Monday, August 31, 2009

Free GIS Data for Washington, D.C.

Whether you are working on a GIS project for a class assignment or setting up a demo to convey functionality in ArcMap, the biggest challenge is usually finding (free) spatial data. Even if you are able to find the data required to present the main theme of your project/demo, it is often difficult to find the surrounds necessary for a cartographic display of the results.

One great source for spatial data is the DC GIS Data Inventory provided by the Washington, D.C. local government. Their website contains hundreds of datasets from A to Z (literally) in both shapefile and keyhole markup language formats. Data exists for a broad range of categories for the entire District. I have listed only a fraction of available data below to point out some of the most common/useful datasets, but you can visit the DC GIS Data Inventory website for a complete directory.

Transportation
• Streets
• Bike Routes
• Bus Routes
• Bus Stops
• Metro Lines
• Metro Stops
• Sidewalks

Environmental
• Soil Polygons
• Wetlands
• Wooded Areas
• Watersheds
• Air Emissions

Infrastructure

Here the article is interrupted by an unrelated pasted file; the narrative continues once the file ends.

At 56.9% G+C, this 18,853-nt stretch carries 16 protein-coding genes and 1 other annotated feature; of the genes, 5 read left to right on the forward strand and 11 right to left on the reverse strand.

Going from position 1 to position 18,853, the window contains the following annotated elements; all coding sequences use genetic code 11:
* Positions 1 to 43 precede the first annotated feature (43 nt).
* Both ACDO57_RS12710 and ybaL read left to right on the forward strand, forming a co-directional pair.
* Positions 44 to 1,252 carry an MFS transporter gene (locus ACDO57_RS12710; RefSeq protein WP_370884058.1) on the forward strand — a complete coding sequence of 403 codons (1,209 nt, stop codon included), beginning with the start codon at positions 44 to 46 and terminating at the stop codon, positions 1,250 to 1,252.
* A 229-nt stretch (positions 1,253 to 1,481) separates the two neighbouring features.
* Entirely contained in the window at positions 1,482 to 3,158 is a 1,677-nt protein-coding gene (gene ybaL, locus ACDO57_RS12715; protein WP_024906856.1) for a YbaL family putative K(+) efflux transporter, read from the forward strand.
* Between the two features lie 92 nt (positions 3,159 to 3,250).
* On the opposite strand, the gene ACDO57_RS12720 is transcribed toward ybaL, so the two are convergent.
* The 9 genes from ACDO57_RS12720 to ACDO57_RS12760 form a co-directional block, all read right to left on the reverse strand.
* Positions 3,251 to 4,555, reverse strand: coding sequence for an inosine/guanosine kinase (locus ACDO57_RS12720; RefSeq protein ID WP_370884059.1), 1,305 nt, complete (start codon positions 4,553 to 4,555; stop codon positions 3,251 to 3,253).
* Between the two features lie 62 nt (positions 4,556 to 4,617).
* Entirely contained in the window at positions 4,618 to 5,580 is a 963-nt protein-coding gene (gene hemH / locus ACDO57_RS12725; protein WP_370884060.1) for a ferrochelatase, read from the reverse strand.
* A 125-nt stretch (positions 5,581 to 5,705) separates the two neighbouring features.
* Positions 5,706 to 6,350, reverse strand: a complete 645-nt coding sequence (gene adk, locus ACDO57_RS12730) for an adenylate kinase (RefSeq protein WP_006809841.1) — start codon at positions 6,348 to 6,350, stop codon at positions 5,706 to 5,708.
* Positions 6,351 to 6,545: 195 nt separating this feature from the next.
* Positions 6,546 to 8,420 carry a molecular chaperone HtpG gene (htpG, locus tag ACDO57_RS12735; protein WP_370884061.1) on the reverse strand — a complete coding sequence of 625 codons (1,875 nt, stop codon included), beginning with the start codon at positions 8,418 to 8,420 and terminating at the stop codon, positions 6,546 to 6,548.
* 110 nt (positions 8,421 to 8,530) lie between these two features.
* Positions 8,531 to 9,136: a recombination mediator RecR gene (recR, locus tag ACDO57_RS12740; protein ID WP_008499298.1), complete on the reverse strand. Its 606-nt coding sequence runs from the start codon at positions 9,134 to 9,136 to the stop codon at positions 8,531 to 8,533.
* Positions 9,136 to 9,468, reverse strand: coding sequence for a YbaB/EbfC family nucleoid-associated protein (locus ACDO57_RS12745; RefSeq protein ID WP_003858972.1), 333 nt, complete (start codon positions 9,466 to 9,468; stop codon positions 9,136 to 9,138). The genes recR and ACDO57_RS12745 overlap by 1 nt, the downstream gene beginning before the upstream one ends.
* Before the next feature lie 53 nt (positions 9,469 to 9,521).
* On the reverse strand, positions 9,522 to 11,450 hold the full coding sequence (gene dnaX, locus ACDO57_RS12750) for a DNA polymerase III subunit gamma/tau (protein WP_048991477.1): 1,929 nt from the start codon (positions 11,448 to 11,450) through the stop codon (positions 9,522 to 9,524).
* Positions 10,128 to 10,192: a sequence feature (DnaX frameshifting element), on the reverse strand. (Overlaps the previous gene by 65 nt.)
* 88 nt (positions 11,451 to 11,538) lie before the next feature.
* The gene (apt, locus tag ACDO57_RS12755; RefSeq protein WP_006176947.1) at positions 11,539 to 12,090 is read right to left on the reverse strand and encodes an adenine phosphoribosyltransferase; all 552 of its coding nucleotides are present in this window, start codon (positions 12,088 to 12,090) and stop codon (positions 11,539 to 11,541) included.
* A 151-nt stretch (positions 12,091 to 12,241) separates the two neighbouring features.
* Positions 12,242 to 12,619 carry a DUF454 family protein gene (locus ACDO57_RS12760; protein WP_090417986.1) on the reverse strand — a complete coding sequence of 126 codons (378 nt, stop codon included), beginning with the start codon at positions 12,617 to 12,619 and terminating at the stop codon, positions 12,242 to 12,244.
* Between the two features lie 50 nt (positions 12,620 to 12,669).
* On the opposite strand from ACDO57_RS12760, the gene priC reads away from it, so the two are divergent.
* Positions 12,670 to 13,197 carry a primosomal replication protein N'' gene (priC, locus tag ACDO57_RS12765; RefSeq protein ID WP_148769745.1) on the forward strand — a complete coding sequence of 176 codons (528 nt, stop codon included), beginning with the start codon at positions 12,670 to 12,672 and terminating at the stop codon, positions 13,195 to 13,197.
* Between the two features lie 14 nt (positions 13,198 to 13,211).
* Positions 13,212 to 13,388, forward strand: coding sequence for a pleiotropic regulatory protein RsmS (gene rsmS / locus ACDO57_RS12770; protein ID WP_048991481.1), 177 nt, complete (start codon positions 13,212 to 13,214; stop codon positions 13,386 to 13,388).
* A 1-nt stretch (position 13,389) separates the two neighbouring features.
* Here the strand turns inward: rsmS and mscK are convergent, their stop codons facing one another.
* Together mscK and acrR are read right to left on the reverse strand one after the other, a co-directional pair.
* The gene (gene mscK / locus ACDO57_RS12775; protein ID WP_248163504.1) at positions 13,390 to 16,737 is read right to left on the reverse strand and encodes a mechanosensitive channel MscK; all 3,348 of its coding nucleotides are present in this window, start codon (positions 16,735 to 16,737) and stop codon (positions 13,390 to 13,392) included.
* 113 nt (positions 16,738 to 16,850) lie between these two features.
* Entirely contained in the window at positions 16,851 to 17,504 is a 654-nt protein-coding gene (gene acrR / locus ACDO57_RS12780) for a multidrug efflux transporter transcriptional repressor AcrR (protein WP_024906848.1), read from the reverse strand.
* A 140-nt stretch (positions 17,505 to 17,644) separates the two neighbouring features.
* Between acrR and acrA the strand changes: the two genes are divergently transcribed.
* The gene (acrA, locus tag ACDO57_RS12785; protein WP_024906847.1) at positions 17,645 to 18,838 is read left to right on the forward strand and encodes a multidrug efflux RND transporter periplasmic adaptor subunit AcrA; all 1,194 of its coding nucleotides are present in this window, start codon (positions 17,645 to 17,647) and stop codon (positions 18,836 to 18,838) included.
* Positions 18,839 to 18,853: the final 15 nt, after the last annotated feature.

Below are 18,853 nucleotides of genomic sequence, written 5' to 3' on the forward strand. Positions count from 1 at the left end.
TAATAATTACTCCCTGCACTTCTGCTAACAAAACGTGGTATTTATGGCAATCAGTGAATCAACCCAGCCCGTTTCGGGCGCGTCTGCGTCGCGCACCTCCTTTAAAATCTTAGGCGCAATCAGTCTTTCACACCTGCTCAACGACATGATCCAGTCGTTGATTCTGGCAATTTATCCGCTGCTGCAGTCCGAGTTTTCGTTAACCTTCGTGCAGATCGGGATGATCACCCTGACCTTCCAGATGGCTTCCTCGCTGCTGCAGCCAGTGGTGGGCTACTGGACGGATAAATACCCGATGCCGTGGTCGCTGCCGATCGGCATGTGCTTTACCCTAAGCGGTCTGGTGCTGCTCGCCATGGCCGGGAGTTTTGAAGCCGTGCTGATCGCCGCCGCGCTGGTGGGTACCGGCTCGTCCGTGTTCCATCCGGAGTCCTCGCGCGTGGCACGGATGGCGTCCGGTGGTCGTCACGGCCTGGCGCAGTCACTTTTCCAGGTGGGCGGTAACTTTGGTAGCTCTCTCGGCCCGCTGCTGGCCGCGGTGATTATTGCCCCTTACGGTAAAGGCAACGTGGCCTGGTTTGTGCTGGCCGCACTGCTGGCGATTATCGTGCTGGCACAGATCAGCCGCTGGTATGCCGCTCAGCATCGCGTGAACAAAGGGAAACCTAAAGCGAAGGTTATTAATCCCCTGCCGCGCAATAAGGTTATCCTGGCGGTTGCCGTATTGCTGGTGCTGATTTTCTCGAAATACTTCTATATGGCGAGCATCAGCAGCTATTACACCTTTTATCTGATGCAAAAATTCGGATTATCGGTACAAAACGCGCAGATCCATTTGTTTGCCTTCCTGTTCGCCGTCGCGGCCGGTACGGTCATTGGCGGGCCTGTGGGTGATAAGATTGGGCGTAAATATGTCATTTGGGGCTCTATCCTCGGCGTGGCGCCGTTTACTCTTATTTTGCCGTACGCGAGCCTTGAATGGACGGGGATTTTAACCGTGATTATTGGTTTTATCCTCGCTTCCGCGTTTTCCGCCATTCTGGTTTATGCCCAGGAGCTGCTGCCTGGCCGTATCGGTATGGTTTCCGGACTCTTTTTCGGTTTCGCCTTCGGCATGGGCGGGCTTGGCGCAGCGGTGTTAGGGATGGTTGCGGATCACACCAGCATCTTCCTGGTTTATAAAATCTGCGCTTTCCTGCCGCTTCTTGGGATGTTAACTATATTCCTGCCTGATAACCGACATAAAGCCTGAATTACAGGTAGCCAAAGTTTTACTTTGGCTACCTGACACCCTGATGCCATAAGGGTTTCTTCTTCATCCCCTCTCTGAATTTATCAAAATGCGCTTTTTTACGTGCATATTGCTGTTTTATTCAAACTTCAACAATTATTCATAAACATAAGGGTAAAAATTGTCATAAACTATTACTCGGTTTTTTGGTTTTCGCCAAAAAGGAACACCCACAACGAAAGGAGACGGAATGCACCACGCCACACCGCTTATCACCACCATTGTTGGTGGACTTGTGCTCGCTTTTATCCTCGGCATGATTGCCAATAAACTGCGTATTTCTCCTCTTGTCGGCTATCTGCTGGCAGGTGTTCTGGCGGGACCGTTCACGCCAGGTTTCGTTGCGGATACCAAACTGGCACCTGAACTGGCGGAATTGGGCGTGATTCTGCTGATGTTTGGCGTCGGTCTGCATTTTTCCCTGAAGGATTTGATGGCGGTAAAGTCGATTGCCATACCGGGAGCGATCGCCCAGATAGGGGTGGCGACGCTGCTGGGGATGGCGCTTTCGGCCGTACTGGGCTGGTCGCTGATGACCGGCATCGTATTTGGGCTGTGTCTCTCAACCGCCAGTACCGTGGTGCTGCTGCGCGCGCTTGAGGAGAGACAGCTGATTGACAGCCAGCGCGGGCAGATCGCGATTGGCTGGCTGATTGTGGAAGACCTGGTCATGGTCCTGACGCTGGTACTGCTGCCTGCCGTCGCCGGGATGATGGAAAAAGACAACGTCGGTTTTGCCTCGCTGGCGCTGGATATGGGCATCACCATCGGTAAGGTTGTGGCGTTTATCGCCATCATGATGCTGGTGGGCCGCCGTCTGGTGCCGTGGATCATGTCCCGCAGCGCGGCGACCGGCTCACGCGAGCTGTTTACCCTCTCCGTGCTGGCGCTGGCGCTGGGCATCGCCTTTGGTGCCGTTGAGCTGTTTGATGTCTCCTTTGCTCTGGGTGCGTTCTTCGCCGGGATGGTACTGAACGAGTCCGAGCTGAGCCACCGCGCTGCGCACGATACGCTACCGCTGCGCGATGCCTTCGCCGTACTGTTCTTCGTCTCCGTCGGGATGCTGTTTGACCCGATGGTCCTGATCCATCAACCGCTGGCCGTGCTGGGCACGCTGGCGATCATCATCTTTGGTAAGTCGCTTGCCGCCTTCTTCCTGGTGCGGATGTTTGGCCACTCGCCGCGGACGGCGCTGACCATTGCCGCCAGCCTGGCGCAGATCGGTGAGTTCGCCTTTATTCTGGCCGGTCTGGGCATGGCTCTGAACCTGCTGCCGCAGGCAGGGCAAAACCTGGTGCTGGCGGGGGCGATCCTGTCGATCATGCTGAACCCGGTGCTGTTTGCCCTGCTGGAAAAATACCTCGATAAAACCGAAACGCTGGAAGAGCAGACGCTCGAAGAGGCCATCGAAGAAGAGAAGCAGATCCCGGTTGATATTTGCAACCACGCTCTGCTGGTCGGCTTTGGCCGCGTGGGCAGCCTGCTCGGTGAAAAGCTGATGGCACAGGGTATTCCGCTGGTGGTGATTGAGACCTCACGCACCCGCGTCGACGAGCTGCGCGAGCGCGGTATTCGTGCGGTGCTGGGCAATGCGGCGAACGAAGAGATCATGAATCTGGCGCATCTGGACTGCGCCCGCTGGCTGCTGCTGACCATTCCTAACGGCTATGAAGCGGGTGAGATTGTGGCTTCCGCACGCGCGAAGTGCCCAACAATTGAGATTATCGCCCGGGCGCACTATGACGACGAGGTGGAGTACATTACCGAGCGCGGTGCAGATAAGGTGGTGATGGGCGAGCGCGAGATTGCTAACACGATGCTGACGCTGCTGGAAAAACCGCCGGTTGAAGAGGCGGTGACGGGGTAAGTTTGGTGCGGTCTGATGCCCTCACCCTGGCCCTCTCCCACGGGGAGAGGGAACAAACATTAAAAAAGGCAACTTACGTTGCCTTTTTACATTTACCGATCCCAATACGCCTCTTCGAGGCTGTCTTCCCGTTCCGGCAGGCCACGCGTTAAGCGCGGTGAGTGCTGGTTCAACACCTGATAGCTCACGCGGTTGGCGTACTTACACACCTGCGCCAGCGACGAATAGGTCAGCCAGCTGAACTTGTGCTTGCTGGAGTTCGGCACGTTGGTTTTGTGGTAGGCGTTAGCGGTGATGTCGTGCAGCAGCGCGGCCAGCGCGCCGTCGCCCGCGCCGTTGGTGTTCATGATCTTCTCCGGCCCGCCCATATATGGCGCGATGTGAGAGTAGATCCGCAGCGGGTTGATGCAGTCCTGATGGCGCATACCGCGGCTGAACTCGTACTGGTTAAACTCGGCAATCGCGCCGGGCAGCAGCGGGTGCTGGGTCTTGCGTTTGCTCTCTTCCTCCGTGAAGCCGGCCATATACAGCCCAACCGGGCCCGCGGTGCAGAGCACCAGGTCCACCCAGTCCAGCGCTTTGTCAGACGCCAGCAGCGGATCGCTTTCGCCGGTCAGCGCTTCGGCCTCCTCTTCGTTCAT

• Utility Poles
• Electrical Substations
• Fire Hydrants
• Buildings

Commercial
• Retail Sites
• Gas Stations

Surrounds
• City Boundary
• Census Boundaries
• Streets
• Railroads
• Parks
• Water Bodies

The above is merely a snapshot of what is available on the site. You could easily create a mulit-modal transportation network, complete an environmental research project, present a detailed cartographic display of your project/demo results, and much more. Additionally, each dataset contains highly detailed metadata in Federal Geographic Data Committee (FGDC) and ESRI standards. The metadata for each dataset can be viewed prior to downloading the data.

So if you have a project idea for a class assignment or demo that isn’t location specific, establishing Washington, D.C. as the setting for your analysis may be a pliable option given the broad range of available data.

1 comment:

  1. San Francisco also has a collection of data at http://www.sfgov.org/gis which isn't quite as large but does have everything you'd need to start making urban maps.

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